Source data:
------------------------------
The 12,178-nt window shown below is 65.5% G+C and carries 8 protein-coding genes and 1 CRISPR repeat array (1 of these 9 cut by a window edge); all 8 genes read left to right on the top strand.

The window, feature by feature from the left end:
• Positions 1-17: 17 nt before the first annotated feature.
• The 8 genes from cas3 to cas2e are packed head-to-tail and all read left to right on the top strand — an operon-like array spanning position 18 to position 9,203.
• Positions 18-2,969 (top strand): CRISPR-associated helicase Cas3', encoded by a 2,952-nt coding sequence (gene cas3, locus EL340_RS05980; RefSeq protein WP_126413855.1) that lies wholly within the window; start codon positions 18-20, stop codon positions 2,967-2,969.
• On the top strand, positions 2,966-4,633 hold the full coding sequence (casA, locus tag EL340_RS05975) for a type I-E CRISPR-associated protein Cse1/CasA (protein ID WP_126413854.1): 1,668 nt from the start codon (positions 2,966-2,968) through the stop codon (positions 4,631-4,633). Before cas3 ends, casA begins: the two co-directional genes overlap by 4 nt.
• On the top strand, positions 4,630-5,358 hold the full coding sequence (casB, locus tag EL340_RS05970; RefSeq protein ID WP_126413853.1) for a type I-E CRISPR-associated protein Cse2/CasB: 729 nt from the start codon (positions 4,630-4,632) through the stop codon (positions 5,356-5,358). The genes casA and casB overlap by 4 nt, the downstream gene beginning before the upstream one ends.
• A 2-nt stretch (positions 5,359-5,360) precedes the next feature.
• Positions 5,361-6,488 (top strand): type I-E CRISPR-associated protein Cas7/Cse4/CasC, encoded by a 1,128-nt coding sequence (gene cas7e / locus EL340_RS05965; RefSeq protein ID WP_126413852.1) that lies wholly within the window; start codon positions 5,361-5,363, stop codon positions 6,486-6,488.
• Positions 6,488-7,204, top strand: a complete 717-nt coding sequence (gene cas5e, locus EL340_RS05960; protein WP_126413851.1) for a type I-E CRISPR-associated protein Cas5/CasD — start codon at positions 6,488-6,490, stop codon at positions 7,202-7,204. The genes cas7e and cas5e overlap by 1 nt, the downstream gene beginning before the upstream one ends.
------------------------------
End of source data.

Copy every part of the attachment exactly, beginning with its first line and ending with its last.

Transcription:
The 12,178-nt window shown below is 65.5% G+C and carries 8 protein-coding genes and 1 CRISPR repeat array (1 of these 9 cut by a window edge); all 8 genes read left to right on the top strand.

The window, feature by feature from the left end:
• Positions 1-17: 17 nt before the first annotated feature.
• The 8 genes from cas3 to cas2e are packed head-to-tail and all read left to right on the top strand — an operon-like array spanning position 18 to position 9,203.
• Positions 18-2,969 (top strand): CRISPR-associated helicase Cas3', encoded by a 2,952-nt coding sequence (gene cas3, locus EL340_RS05980; RefSeq protein WP_126413855.1) that lies wholly within the window; start codon positions 18-20, stop codon positions 2,967-2,969.
• On the top strand, positions 2,966-4,633 hold the full coding sequence (casA, locus tag EL340_RS05975) for a type I-E CRISPR-associated protein Cse1/CasA (protein ID WP_126413854.1): 1,668 nt from the start codon (positions 2,966-2,968) through the stop codon (positions 4,631-4,633). Before cas3 ends, casA begins: the two co-directional genes overlap by 4 nt.
• On the top strand, positions 4,630-5,358 hold the full coding sequence (casB, locus tag EL340_RS05970; RefSeq protein ID WP_126413853.1) for a type I-E CRISPR-associated protein Cse2/CasB: 729 nt from the start codon (positions 4,630-4,632) through the stop codon (positions 5,356-5,358). The genes casA and casB overlap by 4 nt, the downstream gene beginning before the upstream one ends.
• A 2-nt stretch (positions 5,359-5,360) precedes the next feature.
• Positions 5,361-6,488 (top strand): type I-E CRISPR-associated protein Cas7/Cse4/CasC, encoded by a 1,128-nt coding sequence (gene cas7e / locus EL340_RS05965; RefSeq protein ID WP_126413852.1) that lies wholly within the window; start codon positions 5,361-5,363, stop codon positions 6,486-6,488.
• Positions 6,488-7,204, top strand: a complete 717-nt coding sequence (gene cas5e, locus EL340_RS05960; protein WP_126413851.1) for a type I-E CRISPR-associated protein Cas5/CasD — start codon at positions 6,488-6,490, stop codon at positions 7,202-7,204. The genes cas7e and cas5e overlap by 1 nt, the downstream gene beginning before the upstream one ends.